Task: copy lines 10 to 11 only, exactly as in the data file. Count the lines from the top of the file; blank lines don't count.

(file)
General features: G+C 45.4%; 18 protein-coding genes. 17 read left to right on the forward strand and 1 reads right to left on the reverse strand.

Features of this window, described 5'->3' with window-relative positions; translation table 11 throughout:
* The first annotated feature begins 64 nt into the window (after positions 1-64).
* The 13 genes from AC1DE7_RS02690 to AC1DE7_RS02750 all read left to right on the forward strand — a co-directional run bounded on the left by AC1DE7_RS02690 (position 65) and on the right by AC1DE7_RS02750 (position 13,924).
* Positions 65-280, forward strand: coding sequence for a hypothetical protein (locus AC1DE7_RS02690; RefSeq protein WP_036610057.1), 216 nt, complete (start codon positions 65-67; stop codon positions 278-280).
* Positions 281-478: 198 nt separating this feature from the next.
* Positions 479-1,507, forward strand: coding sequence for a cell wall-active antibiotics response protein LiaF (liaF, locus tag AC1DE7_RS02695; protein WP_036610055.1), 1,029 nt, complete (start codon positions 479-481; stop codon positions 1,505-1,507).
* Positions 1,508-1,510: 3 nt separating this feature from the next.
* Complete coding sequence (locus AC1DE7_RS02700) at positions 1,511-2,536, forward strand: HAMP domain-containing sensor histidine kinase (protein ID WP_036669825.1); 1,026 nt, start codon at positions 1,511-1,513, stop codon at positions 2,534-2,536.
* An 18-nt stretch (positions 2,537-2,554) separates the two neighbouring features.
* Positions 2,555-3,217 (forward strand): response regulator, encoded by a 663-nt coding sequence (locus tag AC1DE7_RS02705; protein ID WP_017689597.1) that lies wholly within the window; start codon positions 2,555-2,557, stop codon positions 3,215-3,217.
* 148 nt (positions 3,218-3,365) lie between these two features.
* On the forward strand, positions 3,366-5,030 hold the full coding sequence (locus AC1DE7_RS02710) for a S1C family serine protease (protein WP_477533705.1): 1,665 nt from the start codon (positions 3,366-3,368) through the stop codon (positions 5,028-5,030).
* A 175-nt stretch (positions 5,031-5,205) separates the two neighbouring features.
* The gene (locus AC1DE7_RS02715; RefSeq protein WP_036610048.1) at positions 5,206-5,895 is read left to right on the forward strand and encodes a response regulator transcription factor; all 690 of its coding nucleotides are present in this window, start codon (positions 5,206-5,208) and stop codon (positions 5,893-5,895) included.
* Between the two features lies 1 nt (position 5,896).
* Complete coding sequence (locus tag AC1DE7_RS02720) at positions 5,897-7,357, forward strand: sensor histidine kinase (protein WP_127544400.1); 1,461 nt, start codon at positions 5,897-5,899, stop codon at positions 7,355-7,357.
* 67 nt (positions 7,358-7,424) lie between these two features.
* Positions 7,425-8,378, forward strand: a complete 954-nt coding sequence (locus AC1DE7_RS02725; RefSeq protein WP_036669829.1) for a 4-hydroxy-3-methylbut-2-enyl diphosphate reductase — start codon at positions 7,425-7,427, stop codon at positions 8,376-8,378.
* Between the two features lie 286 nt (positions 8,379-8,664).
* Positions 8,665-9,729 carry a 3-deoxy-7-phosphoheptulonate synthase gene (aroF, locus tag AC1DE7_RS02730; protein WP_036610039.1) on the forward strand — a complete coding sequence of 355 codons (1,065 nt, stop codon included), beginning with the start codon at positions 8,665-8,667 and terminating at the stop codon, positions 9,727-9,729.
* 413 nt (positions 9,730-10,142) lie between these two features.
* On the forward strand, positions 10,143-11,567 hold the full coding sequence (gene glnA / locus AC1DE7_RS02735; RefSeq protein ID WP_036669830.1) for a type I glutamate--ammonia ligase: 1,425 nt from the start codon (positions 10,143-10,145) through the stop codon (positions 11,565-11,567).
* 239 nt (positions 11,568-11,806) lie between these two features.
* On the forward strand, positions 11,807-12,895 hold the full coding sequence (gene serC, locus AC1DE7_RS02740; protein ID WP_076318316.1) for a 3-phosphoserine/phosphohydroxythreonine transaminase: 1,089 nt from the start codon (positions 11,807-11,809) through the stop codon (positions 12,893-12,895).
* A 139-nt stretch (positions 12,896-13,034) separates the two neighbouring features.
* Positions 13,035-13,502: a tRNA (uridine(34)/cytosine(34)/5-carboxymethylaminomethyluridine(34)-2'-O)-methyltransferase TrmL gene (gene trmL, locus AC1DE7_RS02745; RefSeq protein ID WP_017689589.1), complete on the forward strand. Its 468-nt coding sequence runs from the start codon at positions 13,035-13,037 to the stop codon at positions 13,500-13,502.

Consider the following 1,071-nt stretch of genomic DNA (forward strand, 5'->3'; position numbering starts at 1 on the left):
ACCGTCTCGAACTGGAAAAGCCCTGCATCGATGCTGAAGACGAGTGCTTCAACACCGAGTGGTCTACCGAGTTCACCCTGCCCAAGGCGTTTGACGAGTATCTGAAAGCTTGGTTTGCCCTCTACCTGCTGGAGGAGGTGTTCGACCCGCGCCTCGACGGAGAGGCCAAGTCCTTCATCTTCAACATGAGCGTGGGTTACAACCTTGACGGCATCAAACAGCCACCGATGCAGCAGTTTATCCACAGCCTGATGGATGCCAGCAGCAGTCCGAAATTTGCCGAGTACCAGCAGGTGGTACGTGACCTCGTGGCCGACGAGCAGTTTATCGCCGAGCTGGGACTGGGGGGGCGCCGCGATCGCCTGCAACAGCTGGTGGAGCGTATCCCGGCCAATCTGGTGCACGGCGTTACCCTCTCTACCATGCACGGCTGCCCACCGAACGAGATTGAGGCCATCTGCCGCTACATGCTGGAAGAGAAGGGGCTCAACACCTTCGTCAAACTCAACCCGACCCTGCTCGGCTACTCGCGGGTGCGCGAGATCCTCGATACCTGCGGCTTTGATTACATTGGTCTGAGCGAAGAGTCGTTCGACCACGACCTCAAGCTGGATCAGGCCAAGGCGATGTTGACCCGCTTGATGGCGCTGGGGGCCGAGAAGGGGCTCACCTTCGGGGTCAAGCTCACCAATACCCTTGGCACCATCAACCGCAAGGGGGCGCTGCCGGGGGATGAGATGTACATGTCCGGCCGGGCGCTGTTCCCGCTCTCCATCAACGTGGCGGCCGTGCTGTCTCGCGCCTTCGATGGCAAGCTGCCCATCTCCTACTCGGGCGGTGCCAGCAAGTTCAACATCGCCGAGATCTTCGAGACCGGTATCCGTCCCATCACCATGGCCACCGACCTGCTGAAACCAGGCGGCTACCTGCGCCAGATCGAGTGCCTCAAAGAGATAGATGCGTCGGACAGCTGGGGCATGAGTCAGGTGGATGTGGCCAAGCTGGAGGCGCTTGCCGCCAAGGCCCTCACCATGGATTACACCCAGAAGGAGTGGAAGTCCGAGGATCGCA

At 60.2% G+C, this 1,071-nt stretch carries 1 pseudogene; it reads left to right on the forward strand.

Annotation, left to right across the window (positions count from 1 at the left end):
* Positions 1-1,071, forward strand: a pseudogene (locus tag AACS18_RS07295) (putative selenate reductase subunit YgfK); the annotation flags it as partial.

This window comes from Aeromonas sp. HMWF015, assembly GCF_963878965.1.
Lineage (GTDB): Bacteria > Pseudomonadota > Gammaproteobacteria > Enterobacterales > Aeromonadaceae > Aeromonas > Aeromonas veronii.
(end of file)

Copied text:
* An 18-nt stretch (positions 2,537-2,554) separates the two neighbouring features.
* Positions 2,555-3,217 (forward strand): response regulator, encoded by a 663-nt coding sequence (locus tag AC1DE7_RS02705; protein ID WP_017689597.1) that lies wholly within the window; start codon positions 2,555-2,557, stop codon positions 3,215-3,217.